Dumanian et al v. Schwartz et al

Filing 41

ORDER. The Clerk of Court shall transfer this case to the United States District Court for the Northern District of Illinois. Plaintiffs' Motion for Preliminary and Permanent Injunction 7 is DENIED AS MOOT. Defendant Mark Schwart's Motion to Dismiss and For Sanctions for Perjury 19 is DENIED AS MOOT. This case is closed, by Chief Judge Philip A. Brimmer on 3/31/21.(sgrim)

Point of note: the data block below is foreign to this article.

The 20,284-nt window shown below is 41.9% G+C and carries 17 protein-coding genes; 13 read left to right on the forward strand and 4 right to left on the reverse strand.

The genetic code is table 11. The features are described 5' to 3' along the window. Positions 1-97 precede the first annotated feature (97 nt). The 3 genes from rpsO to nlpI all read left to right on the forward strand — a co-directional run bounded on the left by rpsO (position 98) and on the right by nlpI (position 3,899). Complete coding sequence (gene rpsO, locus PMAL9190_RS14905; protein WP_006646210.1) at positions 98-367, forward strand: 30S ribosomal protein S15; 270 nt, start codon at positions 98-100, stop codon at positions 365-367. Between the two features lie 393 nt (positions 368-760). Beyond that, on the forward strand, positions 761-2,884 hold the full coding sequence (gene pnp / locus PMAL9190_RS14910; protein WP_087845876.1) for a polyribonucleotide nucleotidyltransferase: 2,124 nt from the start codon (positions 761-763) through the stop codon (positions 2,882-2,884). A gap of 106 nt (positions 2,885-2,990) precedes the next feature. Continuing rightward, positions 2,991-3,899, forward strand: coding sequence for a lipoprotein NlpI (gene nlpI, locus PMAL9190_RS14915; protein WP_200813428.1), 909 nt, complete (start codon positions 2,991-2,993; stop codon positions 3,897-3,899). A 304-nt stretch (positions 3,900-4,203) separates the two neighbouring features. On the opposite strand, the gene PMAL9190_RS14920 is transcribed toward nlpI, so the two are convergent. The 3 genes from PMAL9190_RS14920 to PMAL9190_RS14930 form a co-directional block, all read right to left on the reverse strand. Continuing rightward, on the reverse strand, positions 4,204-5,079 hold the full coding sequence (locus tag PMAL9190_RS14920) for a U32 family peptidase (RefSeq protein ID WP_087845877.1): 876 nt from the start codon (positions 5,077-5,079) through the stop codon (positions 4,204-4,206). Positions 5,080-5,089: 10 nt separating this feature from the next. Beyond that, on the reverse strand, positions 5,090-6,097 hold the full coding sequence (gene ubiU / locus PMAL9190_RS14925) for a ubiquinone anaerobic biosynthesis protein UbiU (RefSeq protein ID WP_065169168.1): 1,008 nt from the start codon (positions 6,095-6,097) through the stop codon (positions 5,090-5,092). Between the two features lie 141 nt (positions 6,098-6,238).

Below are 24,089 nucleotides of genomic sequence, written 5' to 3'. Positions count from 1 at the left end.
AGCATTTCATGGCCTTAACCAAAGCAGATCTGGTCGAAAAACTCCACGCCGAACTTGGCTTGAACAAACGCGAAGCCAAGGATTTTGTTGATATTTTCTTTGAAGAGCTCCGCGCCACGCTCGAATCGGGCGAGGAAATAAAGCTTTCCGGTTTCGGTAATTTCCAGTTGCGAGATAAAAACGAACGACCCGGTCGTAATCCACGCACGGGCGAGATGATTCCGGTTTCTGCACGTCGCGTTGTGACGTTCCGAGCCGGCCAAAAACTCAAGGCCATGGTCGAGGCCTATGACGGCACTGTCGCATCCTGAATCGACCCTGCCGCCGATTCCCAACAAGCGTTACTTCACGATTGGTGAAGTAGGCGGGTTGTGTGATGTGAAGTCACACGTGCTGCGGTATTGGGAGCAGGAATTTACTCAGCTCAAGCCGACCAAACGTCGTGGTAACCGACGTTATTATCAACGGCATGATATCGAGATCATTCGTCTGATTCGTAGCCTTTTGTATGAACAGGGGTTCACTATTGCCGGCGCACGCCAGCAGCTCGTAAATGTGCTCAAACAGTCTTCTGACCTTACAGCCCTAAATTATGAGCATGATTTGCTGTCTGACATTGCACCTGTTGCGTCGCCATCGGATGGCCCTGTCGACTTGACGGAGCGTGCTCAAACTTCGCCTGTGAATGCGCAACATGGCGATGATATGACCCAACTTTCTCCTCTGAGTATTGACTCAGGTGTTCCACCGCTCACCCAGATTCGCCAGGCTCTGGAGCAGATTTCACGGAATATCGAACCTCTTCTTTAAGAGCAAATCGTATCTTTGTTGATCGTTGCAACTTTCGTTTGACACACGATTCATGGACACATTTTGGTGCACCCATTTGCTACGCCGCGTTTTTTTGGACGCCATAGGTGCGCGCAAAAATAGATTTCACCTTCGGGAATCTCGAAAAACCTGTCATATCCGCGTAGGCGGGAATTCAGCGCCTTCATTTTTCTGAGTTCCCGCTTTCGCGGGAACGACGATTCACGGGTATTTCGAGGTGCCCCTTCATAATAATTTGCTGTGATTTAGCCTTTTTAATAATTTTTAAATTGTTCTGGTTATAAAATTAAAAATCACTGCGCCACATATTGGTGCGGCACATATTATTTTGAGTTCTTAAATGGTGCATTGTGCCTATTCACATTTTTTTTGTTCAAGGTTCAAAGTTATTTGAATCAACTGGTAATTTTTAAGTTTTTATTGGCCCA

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IN THE UNITED STATES DISTRICT COURT FOR THE DISTRICT OF COLORADO Chief Judge Philip A. Brimmer Civil Action No. 20-cv-01800-PAB-MEH DR. GREGORY DUMANIAN, and ADVANCED SUTURE, INC., Plaintiffs, v. MARK SCHWARTZ and MARK ALAN SCHWARTZ REVOCABLE TRUST DATED 12/1/2017, Defendants, ORDER This matter is before the Court on the August 25, 2020 order of the Court directing the parties to file briefs addressing whether or not they oppose transfer of this action to the United States District Court for the Northern District of Illinois. Docket No. 34. Plaintiffs filed a brief in opposition [Docket No. 37] and defendants filed a brief consenting to transfer. Docket No. 38. I. BACKGROUND This case is part of a dispute between Gregory Dumanian (“Dr. Dumanian”) and Mark A. Schwartz (“Schwartz”) as to who controls Mesh Suture, Inc. (“Mesh Suture”), and its sister company Advanced Suture, Inc. (“Advanced Suture”). See No. 19-cv03218-PAB-GPG (D. Colo.); No. 19-cv-06771 (N.D. Ill.) (Lee, J.) (the “Illinois lawsuit”). In the Illinois lawsuit, filed by Dr. Dumanian and his family, Dr. Dumanian alleges that Schwartz obtained invalid board resolutions (the “Board Resolutions”) that gave Schwartz control of Mesh Suture from Dr. Dumanian by, essentially, extorting him with the approximately $4 million in Mesh Suture’s bank account. See No. 19-cv-06771, Docket No. 16 at 13-18. The Dumanians seek, inter alia, rescission of the Board Resolutions in the Illinois lawsuit. Id. at 20-22. In this lawsuit, Dr. Dumanian alleges that Schwartz used the Board Resolutions to issue himself shares of stock in Advanced Suture. No. 20-cv-01800, Docket No. 1 at 18. Although Dr. Dumanian claims that the Board Resolutions do not apply to Advanced Suture on their own terms, in the alternative he seeks rescission of the Board Resolutions. Id. at 28-29. Schwartz claims that a settlement agreed to on September 10, 2019 gives him control over both companies. Docket No. 19 at 3. Dr. Dumanian seeks rescission of that settlement agreement in the Illinois lawsuit. No. 19-cv-06771, Docket No. 16 at 22-23. Due to the similarity in between this case and the Illinois lawsuit, the Court ordered the parties the brief whether this case should be transferred to the Northern District of Illinois under the first-to-file rule. See No. 20-cv-01800, Docket No. 34. II. LEGAL STANDARD The first-to-file rule applies “when two district courts have jurisdiction over the same controversy, affording deference to the first filed lawsuit.” Lipari v. U.S. Bancorp NA, 345 F. App’x 315, 317 (10th Cir. 2009) (unpublished); see also Hospah Coal Co. v. Chaco Energy Co., 673 F.2d 1161, 1163 (10th Cir. 1982) (recognizing general rule that “when two courts have concurrent jurisdiction, the first court in which jurisdiction attaches has priority to consider the case”); Wakaya Perfection LLC v. Youngevity International, Inc., 910 F.3d 1118, 1124-27 (10th Cir. 2018) (noting that the first-to-file 2 analysis requires a court to consider the chronology of events, the similarity of the parties and issues or claims, and any equitable considerations). The rule is a discretionary doctrine, resting on “principles of comity and sound judicial administration” and is concerned with avoiding duplicative litigation, rulings which impinge on the authority of sister courts, and piecemeal litigation. Cadle Co. v. Whataburger of Alice, Inc., 174 F.3d 599, 603 (5th Cir. 1999). As a result, “when related cases are pending before two federal courts, the court in which the case was last filed may refuse to hear it if the issues raised by the cases substantially overlap.” Id.; accord Cherokee Nation v. Nash, 724 F. Supp. 2d 1159, 1165 (N.D. Okla. 2010). Courts generally hold that the first-to-file rule requires analysis of three factors: “(1) the chronology of events; (2) the similarity of the parties involved; and (3) the similarity of the issues or claims at stake.” Wakaya Perfection, 910 F.3d at 1124 (citing Baatz v. Columbia Gas Transmission, LLC, 814 F.3d 785, 789 (6th Cir. 2016)). However, “simply because a court is the first to obtain jurisdiction does not necessarily mean that it should decide the merits of the case.” Hospah Coal, 673 F.2d at 1164. The Tenth Circuit does not appear to have directly considered the appropriate roles of the first-filed and second-filed courts in applying the first-to-file rule. Courts confronted with the issue have suggested that the proper course is for the second-filed court to make the initial determination of whether the two actions substantially overlap. See Nash, 724 F. Supp. 2d at 1166 (citing Cadle, 174 F.3d at 605). If a second-filed court decides that question in the affirmative, it may stay the case, transfer it to the first-filed court, or, in rare cases, dismiss the case entirely; it then falls to the first-filed 3 court “to determine whether subsequently filed cases involving substantially similar issues should proceed.” Cadle, 174 F.3d at 606 (quotations omitted); see also Nash, 724 F. Supp. 2d at 1167 (“This general rule of deference includes deferring to first-filed courts for the application of any equitable exceptions to the first-to-file rule, once the second-filed court has determined that there is sufficient overlap between the two cases.”). The Court finds this approach prudent and consistent with the principles of comity and proper judicial administration. See Crocs, Inc. v. Cheng’s Enters., Inc., No. 06-cv-00605-PAB-KMT, 2015 WL 5547389 at * 3 (D. Colo. Sept. 21, 2015) (adopting this approach and collecting cases). III. ANALYSIS Plaintiffs argue that the first-to-file rule does not favor transfer here because this case is distinct from the Illinois lawsuit and it is more just and efficient for the Court to rule on the pending motions in this case. See generally Docket No. 37. Defendants argue that the chronology, similarity of parties involved, and similarity of issues point towards transfer, and there are no equitable factors weighing against transfer. Docket No. 38. A. Chronology “[D]etermining the chronology of events typically requires only a comparison of the two filing dates.” Wakaya Perfection, 910 F.3d at 1124. Plaintiffs do not dispute that the Illinois lawsuit was filed first. See generally Docket No. 37. The Court finds that the Illinois lawsuit was filed first and that this factor weighs in favor of transfer. 4 Compare Docket No. 1 (complaint filed June 18, 2020); with No. 19-cv-06771, Docket No. 1 (complaint filed October 11, 2019). B. Similarities of Parties Plaintiffs argue that there is limited overlap of parties because (1) neither Advanced Suture nor the Mark Alan Schwartz Revocable Trust Dated 12/1/2017 (the “Trust”) are parties in the Illinois lawsuit; (2) Randa and Adom Dumanian, Dr. Dumanian’s wife and son respectively, are plaintiffs in the Illinois lawsuit but not in this lawsuit; and (3) the Illinois lawsuit names six defendants who are not parties in this case. Docket No. 37 at 3. Schwartz claims that, because he and Dr. Dumanian are the two parties with an interest in the outcome of the control dispute of Mesh Suture in the Illinois lawsuit, and are parties to both lawsuits, the parties are substantially similar. Docket No. 38 at 6. The Court may place less weight on similarities of parties and claims when there are concurrent federal cases than when one is a state case because there is no risk of depriving a litigant of a federal forum. Wakaya Perfection, 910 F.3d at 1127 (citing Ritchie Capital Mgmt., LLC v. BMO Harris Bank, N.A., 868 F.3d 661, 664 (8th Cir. 2017)). Additionally, the parties “need not be necessarily identical; only similarity or substantial overlap is required.” ACU Dev., LLC v. Modern Point, LLC, No. 19-cv01063-MEH, 2019 WL 4751710, at *2 (D. Colo. Sept. 30, 2019) (quotations and citation omitted). The addition of other defendants does not defeat substantial similarity. See Animal Health Intern., Inc. v. Livingston Enter., Inc., No. 12-cv-00369-LTB, 2012 WL 5 1439243, at *3 (D. Colo. Apr. 26, 2012) (finding that reverse roles and additional defendant in other action did not defeat substantial similarity). Schwartz and Dr. Dumanian are parties in both cases. Dr. Dumanian purports to bring this case on behalf of himself and Advanced Suture, but Schwartz argues that Advanced Suture is now controlled by Schwartz. See Docket No. 1; Docket No. 19 at 3. Schwartz is the trustee of the Mark Alan Schwartz Revocable Trust Date 12/1/2017, in whose name he purported to purchase two shares of Advanced Suture. Docket No.1 at 2, ¶ 3. Schwartz states that he and the Trust do not have conflicting interests. Docket No. 38 at 6. The additional plaintiffs in the Illinois lawsuit are Dr. Dumanian’s wife and son. Docket No. 37 at 3. The additional defendants are (1) Schwartz’s wife; (2) Schwartz’s daughter; (3) Schwartz’s son; (4) the girlfriend of Schwartz’s son; (5) Tax Lien Law Group, LLC, which Schwartz is the sole member of; and (6) Sullion, LLC, which Dr. Dumanian argues Schwartz is the sole member of, but which Schwartz denies being a member of (collectively, along with Schwartz, referred to herein as the “Schwartz parties”). No. 19-cv-06771, Docket No. 26 at 3-4, ¶¶ 5-10. The Schwartz parties filed counterclaims against the Dumanians and a third-party complaint against Zabelle Crosson (“Crosson”). Id., Docket No. 93 at 1. While there are additional parties in the Illinois lawsuit, the Court finds that there is still substantial similarity. The key players in both cases are Schwartz and Dr. Dumanian, who are present in both cases. Dr. Dumanian and Advanced Suture are 6 represented by the same law firm in this case as the Dumanians in the Illinois lawsuit.1 See Nash, 724 F. Supp. 2d at 1169 (finding parties were substantially similar where they were represented by the same counsel and there was no indication of a conflict); see also Wallace B. Roderick Revocable Living Trust v. XTO Energy, Inc., 679 F. Supp. 2d 1287, 1298 (D. Kan. Jan. 12, 2010) (f inding substantially similarity of parties despite fact that one case had larger number of claimants). While Dr. Dumanian has brought this case on behalf of himself and Advanced Suture, the control of Advanced Suture is disputed. 2 Compare Docket No. 1 at 4, ¶ 8 (“Dr. Dumanian . . . has always been the sole shareholder of [Advanced Suture]”); with Docket No. 19 at 3, ¶ 4 (arguing that Schwartz is the CEO and Chairman of the Board of Advanced Suture). Advanced Suture as a party to this case but not the Illinois lawsuit is insufficient to defeat similarity of the plaintiffs in these actions. 3 Schwartz is representing himself and the Trust in this case, but has counsel in the Illinois lawsuit. Schwartz’s counsel in the Illinois lawsuit is counsel for all of the Schwartz parties. The interests of the Schwartz parties in the Illinois lawsuit are aligned because they are represented by the same counsel, and they are substantially similar 1 The Dumanians have additional counsel from Akerman, LLP in the Illinois lawsuit who is not counsel in this case. 2 Schwartz has also filed a notice of entry of appearance on behalf of Advanced Suture. See Docket No. 16. 3 In the Illinois lawsuit, Schwartz filed a motion to intervene on behalf of Mesh Suture, Mesh Suture HK, and Advanced Suture. No. 19-cv-06771, Docket No. 34. The court denied it because, while the dispute over who controls the entities is pending, neither plaintiffs nor defendants may direct any of the entities to intervene on their behalf. Id., Docket No. 91 at 5, 7. 7 to defendants in this case since Schwartz is the trustee of the Trust. See Docket No. 1 at 2, ¶ 3. This leaves Crosson, who the Schwartz parties in the Illinois lawsuit have brought third party claims against for libel, civil conspiracy, and trespass to money and chattels. No. 19-cv-06771, Docket No. 93 at 79, 94, 99. Crosson is represented by different counsel from the Dumanians. See id., Docket Nos. 105, 106. However, an additional party is not a bar to substantial similarity. See Animal Health, 2012 WL 1439243, at *3. Because Schwartz and Dr. Dumanian are the driving parties in both lawsuits, the Court finds that there is substantial similarity of parties between this case and the Illinois lawsuit. C. Similarities of Claims In the Illinois lawsuit, the Dumanians bring claims for (1) rescission of the September 5, 2019 Board Resolutions due to econom ic duress; (2) rescission of the September 10, 2019 settlement agreement due to economic duress; (3) declaratory judgment regarding the parties’ rights to designate directors; (4) declaratory judgment regarding Dr. Dumanian’s termination of Schwartz as CEO of Mesh Suture; and (5) unjust enrichment. No. 19-cv-06771, Docket No. 16 at 20-27. The Dumanians seek control of Mesh Suture. In this case, Dr. Dumanian brings claims for (1) securities fraud; (2) civil theft; (3) declaratory judgment of the invalidity of Schwartz’s Advanced Suture stock; (4) declaratory judgment of the inapplicability of the September 5, 2019 Board Resolutions to Advanced Suture; (5) in the alternative, declaratory judgment that the September 5, 2019 Board Resolutions are invalid; (6) in the alternative, rescission 8 of the September 5, 2019 Board Resolutions due to duress; and (7) declaratory judgment regarding Schwartz’s termination as CEO of Advanced Suture. No. 20-cv01800, Docket No. 1 at 21-30. Dr. Dumanian argues that the claims in the two cases are not similar because, if the Court finds that the September 5, 2019 Board Resolutions do not apply to Advanced Suture, then there is no overlap with the Illinois lawsuit. See Docket No. 37 at 5-6. Dr. Dumanian states that in this case he seeks primarily to bring claims for securities fraud, civil theft, and a declaration that the Board Resolutions do not apply to Advanced Suture, while his claims on the invalidity of the Board Resolutions are only asserted in the alternative. Id. at 5. Dr. Dumanian argues that “it is crucial to point out that the only reason Plaintiffs asserted their alternative claims is because Schwartz persists in relying on the Invalid Board Resolutions as somehow vesting him with control over [Advanced Suture].” Id. Further, Dr. Dumanian argues that as of the filing of the Illinois lawsuit, Schwartz had not claimed to own shares in Advanced Suture so there was no need to discuss Advanced Suture in the Illinois lawsuit. Id. at 4. Dr. Dumanian’s attempt to pick apart the two cases is unavailing because, as in ACU Dev., “the issues are substantially similar in that they seek like forms of relief and hinge on the outcome of the same legal/factual issues.” 2019 WL 4751710, at *2 (quotation marks and citation omitted). Schwartz purported to issue two shares of Advanced Suture stock to the Trust as CEO and Chairman of the Board of Advanced Suture. Docket No. 7-12 at 3. Schwartz argues that the Board Resolutions apply to both Mesh Suture and Advanced Suture, while Dr. Dumanian argues that they only 9 apply to Mesh Suture. See Docket No. 38 at 7; Docket No. 37 at 4. The Board Resolutions form the basis of the Illinois lawsuit. No. 19-cv-06771, Docket No. 16 at 20-27. The contested Board Resolutions state: A meeting of the Founding Shareholders, Series A Shareholders Representative, and Board of Directors (the “Board”') of Mesh Suture, Incorporated, a Puerto Rico Corporation and its wholly owned subsidiary Mesh Suture Inc (HK) Ltd., and their Affilliate [sic], Advanced Suture Corporation (“Mesh”) (Collectively, the “Corporation”) was held on this date by written communication. No. 20-cv-01800, Docket No. 1-9 at 1. The Settlement Agreement states: This MUTUAL SETTLEMENT AND RELEASE AGREEMENT (the “Agreement”) is made and entered into as of September 10, 2019, by and among of Mesh Suture, Incorporated, a Puerto Rico Corporation and its wholly owned subsidiary Mesh Suture Inc (HK) Ltd., and their Affiliate, Advanced Suture Corporation (“Mesh”) . . . Docket No. 19-1 at 1. Dr. Dumanian argues that, while the Board Resolutions “superficially (and sloppily) mention[] [Advanced Suture], [they] have nothing to do with that company.” Docket No. 37 at 4. However, the Board Resolutions show that the two cases hinge on the outcome of the same legal and factual issues. The facts leading up to the signing of the Board Resolutions and settlement agreement are the same for both this case and the Illinois lawsuit. Dr. Dumanian attempts to distinguish the facts by arguing that this case is more concerned with Schwartz’s actions in front of the U.S. Patent and Trademark Office, where Schwartz allegedly made improper filings that alerted Dr. Dumanian to the fact that Schwartz had issued himself two shares of Advanced Suture. Id. However, because the authority to issue the Advanced Suture shares is the factual basis of this case, which Schwartz claims comes from the Board 10 Resolutions, see Docket No. 1 at 20, ¶¶ 82, 85, there is substantial ov erlap between the cases. The claims are not identical, but the same factual background of the Board Resolutions could be determinative of both cases. The asserted theories of recovery need not mirror each other so long as the underlying claims arise out of the same improper actions by the defendants, which is the case here. See Chieftain Royalty Co. v. XTO Energy, Inc., 2011 WL 1533073, at *2 (E.D. Okla. Apr. 22, 2011). T he Court finds that both cases involve the application of the same Board Resolutions and are thus substantially similar. Cf. Antero Res. Corp. v. S. Jersey Res. Group, LLC, No. 15cv-00656-REB-MEH, 2015 WL 13185990, at *3 (D. Colo. Oct. 22, 2015), report and recommendation adopted, 2016 WL 8578553 (finding substantial similarity of issues where actions arose out of the same contracts and both involved a determination of who breached them). D. Equitable Considerations The Tenth Circuit has noted that equitable considerations allow a court to disregard the first-to-file rule if it would prevent a misuse of litigation or where it would reward forum shopping. Wakaya Perfection, 910 F.3d at 1127. In addition, the Tenth Circuit noted that “the equitable factors bearing on state-federal concurrent litigation may also apply so long as courts observe that state-federal concurrent litigation triggers a different test.” Id. The test derived from Colorado River Water Conservation District v. United States, 424 U.S. 800, 813 (1976), governs state-federal concurrent litigation and instructs a court to consider (1) the possibility that one of the two courts has 11 exercised jurisdiction over property; (2) the inconvenience from litigating in the federal forum; (3) the avoidance of piecemeal litigation; (4) the sequence in which the courts obtained jurisdiction; (5) the “vexatious or reactive nature” of either case; (6) the applicability of federal law; (7) the potential for the state-court action to provide an effective remedy for the federal plaintiff; and (8) the possibility of forum shopping. Fox v. Maulding, 16 F.3d 1079, 1082 (10th Cir. 1994). T he Court recognizes that this is a different test than the first-to-file rule – indeed, factors two, six, and seven are irrelevant when both cases are brought in federal court – but will examine these factors only to consider whether any of them counsel against transferring this case to the Northern District of Illinois. There are no equitable factors counseling against transfer – if anything, equitable factors weigh in favor of transfer. To transfer this case to the Northern District of Illinois would not reward forum shopping because Dr. Dumanian chose Colorado as the forum for this case when he could have brought it in the Northern District of Illinois. Additionally, the Illinois lawsuit is not an anticipatory lawsuit in a preferred forum. See Baatz, 814 F.3d at 792 (noting that an anticipatory suit (usually a declaratory judgment) in a preferred forum is an equitable consideration that counsels against transferring the later filed suit to the forum of the anticipatory suit). Transferring the case would not be a misuse of litigation “in the nature of vexatious an oppressive foreign suits,” Wakaya Perfection, 910 F.3d at 1127 (quotations marks omitted), because Schwartz consents to the transfer and Dr. Dumanian is a citizen of Illinois. See Docket No. 38 at 10; No. 19-cv-06771, Docket No. 16 at 2, ¶ 1. 12 The avoidance of piecemeal litigation favors transfer because the Northern District of Illinois will be able to resolve all of the issues in these two cases. The Northern District of Illinois obtained jurisdiction first and there is no concern that transferring this case would reward forum shopping. The Court finds that the other Colorado River factors do not apply. Dr. Dumanian argues that the Court should not transfer the case because this District has a greater interest in resolving the issues raised. Docket No. 38 at 6. However, the Court has considered the equitable factors the Tenth Circuit deems appropriate to consider and finds that none of them weigh against a transfer. IV. TRANSFER Title 28 U.S.C. § 1404(a) provides in pertinent part that, “[f]or the convenience of parties and witnesses, in the interest of justice, a district court may transfer any civil action to any other district or division where it might have been brought.” Under 28 U.S.C. § 1391(b), a civil action may be brought in (1) a judicial district where any defendant resides, if all defendants reside in the same State, (2) a judicial district in which a substantial part of the events or omissions giving rise to the claim occurred, or (3) a judicial district in which any defendant is subject to personal jurisdiction at the time the action is commenced. Schwartz agrees that jurisdiction and venue are proper in the Northern District of Illinois. Docket No. 38 at 1 n.1. In applying § 1404(a), the Tenth Circuit has prescribed a number of factors for the district court to weigh. Chrysler Credit Corp. v. Country Chrysler, Inc., 928 F.2d 1509, 1516 (10th Cir.1991). However, the Chrysler Credit Corp. factors have little applicability in a case where transfer is under 13 the first-to-file rule. See Hubbard v. Argent Mortg. Co., LLC, No. 15-CV-02375-WJM-CBS, 2016 WL 4537869, at *4 (D. Colo. Aug. 31, 2016). Because venue is proper in the Northern District of Illinois and the first-to-file rule warrants deference to the Northern District of Illinois, the Court will transfer this case to the Northern District of Illinois. See id. at *6 (finding that the goals of judicial economy and consistency were better advanced by transferring, instead of staying the case).4 V. CONCLUSION For the foregoing reasons, it is ORDERED that the Clerk of Court shall transfer this case to the United States District Court for the Northern District of Illinois. It is further ORDERED that Plaintiffs’ Motion for Preliminary and Permanent Injunction [Docket No. 7] is DENIED AS MOOT. It is further ORDERED that Defendant Mark Schwartz’s Motion to Dismiss and For Sanctions for Perjury [Docket No. 19] is DENIED AS MOOT. It is further 4 Because the Court will transfer this case to the Northern District of Illinois, the Court declines to consider the pending motions and denies them as moot without prejudice. See McNaughton v. Lowecha, LLC, 2018 WL 793789, at *11 (D.N.M. Jan. 10, 2018) (transferring case and denying as moot all pending motions). 14 ORDERED that this case is closed. DATED March 31, 2021. BY THE COURT: PHILIP A. BRIMMER Chief United States District Judge 15